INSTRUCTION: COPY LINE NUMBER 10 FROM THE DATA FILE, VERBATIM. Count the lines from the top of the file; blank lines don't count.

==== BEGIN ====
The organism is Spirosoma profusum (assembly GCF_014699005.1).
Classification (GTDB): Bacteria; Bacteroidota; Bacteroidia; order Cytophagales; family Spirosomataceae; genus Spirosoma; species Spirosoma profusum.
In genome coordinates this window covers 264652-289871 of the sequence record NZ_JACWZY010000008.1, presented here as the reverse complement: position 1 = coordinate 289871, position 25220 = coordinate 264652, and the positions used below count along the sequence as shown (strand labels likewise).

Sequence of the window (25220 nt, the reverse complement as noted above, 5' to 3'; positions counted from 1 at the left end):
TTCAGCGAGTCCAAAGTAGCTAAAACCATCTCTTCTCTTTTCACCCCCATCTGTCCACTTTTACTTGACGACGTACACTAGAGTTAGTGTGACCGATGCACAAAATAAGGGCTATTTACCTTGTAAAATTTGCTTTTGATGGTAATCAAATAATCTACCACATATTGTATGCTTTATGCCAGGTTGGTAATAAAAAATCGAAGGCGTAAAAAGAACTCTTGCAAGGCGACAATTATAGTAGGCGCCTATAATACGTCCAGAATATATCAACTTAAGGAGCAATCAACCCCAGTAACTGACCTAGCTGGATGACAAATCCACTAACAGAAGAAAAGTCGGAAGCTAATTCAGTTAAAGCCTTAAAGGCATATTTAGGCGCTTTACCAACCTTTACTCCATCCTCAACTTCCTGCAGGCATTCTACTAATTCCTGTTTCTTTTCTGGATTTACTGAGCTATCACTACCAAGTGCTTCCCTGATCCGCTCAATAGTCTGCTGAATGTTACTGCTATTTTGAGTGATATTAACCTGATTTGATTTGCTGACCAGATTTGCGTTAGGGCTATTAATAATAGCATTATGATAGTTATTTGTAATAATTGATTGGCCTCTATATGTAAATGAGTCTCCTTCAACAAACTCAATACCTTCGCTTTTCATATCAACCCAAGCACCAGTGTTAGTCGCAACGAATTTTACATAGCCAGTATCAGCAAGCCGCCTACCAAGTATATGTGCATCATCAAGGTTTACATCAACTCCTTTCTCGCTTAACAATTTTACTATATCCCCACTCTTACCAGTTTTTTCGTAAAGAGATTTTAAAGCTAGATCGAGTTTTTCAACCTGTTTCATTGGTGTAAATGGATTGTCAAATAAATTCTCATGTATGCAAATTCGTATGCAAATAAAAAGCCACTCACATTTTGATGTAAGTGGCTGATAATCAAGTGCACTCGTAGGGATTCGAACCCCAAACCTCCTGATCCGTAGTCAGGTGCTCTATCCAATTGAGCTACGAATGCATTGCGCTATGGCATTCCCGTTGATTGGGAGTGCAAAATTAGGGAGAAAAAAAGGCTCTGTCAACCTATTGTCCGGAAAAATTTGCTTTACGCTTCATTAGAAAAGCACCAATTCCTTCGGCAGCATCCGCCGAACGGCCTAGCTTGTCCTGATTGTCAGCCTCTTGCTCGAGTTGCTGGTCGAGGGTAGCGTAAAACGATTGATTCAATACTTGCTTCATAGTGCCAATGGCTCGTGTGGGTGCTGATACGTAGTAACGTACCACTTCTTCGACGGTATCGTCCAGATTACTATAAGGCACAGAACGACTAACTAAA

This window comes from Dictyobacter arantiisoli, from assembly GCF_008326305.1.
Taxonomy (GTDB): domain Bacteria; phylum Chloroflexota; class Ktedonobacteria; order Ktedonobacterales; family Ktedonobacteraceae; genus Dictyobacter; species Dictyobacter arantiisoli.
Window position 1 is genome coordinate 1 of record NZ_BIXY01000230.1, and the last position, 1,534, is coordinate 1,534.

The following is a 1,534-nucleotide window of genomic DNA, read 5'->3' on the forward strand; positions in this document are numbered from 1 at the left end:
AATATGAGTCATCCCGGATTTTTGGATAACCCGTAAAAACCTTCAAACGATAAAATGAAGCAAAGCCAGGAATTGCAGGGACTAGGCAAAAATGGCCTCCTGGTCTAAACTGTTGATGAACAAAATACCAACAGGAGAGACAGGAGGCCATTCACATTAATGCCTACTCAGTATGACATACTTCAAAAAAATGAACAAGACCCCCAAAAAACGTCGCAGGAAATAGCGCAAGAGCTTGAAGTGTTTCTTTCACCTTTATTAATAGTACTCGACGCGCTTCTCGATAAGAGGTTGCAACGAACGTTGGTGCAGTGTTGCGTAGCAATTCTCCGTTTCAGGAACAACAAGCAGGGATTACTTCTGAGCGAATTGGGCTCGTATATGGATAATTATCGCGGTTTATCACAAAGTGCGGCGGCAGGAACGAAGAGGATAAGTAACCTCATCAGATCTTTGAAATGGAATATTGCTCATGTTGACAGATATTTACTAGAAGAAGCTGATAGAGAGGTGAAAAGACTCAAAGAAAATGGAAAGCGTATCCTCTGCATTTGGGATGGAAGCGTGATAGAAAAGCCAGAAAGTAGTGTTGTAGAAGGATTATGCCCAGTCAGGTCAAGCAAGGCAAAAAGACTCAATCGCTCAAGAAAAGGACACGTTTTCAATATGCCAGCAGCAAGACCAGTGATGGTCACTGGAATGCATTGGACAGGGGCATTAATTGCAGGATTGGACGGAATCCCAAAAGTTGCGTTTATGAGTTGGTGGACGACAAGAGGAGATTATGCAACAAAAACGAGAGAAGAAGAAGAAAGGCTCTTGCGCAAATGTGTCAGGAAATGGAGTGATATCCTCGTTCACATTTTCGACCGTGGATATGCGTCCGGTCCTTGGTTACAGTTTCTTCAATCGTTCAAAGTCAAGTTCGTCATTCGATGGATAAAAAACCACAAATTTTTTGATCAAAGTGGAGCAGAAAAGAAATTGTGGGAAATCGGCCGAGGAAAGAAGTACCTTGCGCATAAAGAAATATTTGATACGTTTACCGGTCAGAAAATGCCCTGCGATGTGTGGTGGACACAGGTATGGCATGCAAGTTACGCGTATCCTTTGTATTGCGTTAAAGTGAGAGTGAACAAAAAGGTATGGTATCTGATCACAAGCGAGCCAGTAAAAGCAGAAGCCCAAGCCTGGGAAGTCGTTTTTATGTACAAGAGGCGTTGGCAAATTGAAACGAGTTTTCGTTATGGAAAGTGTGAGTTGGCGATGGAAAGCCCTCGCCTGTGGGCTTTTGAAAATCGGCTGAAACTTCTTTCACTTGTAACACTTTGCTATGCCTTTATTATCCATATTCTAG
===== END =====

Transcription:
AATATGAGTCATCCCGGATTTTTGGATAACCCGTAAAAACCTTCAAACGATAAAATGAAGCAAAGCCAGGAATTGCAGGGACTAGGCAAAAATGGCCTCCTGGTCTAAACTGTTGATGAACAAAATACCAACAGGAGAGACAGGAGGCCATTCACATTAATGCCTACTCAGTATGACATACTTCAAAAAAATGAACAAGACCCCCAAAAAACGTCGCAGGAAATAGCGCAAGAGCTTGAAGTGTTTCTTTCACCTTTATTAATAGTACTCGACGCGCTTCTCGATAAGAGGTTGCAACGAACGTTGGTGCAGTGTTGCGTAGCAATTCTCCGTTTCAGGAACAACAAGCAGGGATTACTTCTGAGCGAATTGGGCTCGTATATGGATAATTATCGCGGTTTATCACAAAGTGCGGCGGCAGGAACGAAGAGGATAAGTAACCTCATCAGATCTTTGAAATGGAATATTGCTCATGTTGACAGATATTTACTAGAAGAAGCTGATAGAGAGGTGAAAAGACTCAAAGAAAATGGAAAGCGTATCCTCTGCATTTGGGATGGAAGCGTGATAGAAAAGCCAGAAAGTAGTGTTGTAGAAGGATTATGCCCAGTCAGGTCAAGCAAGGCAAAAAGACTCAATCGCTCAAGAAAAGGACACGTTTTCAATATGCCAGCAGCAAGACCAGTGATGGTCACTGGAATGCATTGGACAGGGGCATTAATTGCAGGATTGGACGGAATCCCAAAAGTTGCGTTTATGAGTTGGTGGACGACAAGAGGAGATTATGCAACAAAAACGAGAGAAGAAGAAGAAAGGCTCTTGCGCAAATGTGTCAGGAAATGGAGTGATATCCTCGTTCACATTTTCGACCGTGGATATGCGTCCGGTCCTTGGTTACAGTTTCTTCAATCGTTCAAAGTCAAGTTCGTCATTCGATGGATAAAAAACCACAAATTTTTTGATCAAAGTGGAGCAGAAAAGAAATTGTGGGAAATCGGCCGAGGAAAGAAGTACCTTGCGCATAAAGAAATATTTGATACGTTTACCGGTCAGAAAATGCCCTGCGATGTGTGGTGGACACAGGTATGGCATGCAAGTTACGCGTATCCTTTGTATTGCGTTAAAGTGAGAGTGAACAAAAAGGTATGGTATCTGATCACAAGCGAGCCAGTAAAAGCAGAAGCCCAAGCCTGGGAAGTCGTTTTTATGTACAAGAGGCGTTGGCAAATTGAAACGAGTTTTCGTTATGGAAAGTGTGAGTTGGCGATGGAAAGCCCTCGCCTGTGGGCTTTTGAAAATCGGCTGAAACTTCTTTCACTTGTAACACTTTGCTATGCCTTTATTATCCATATTCTAG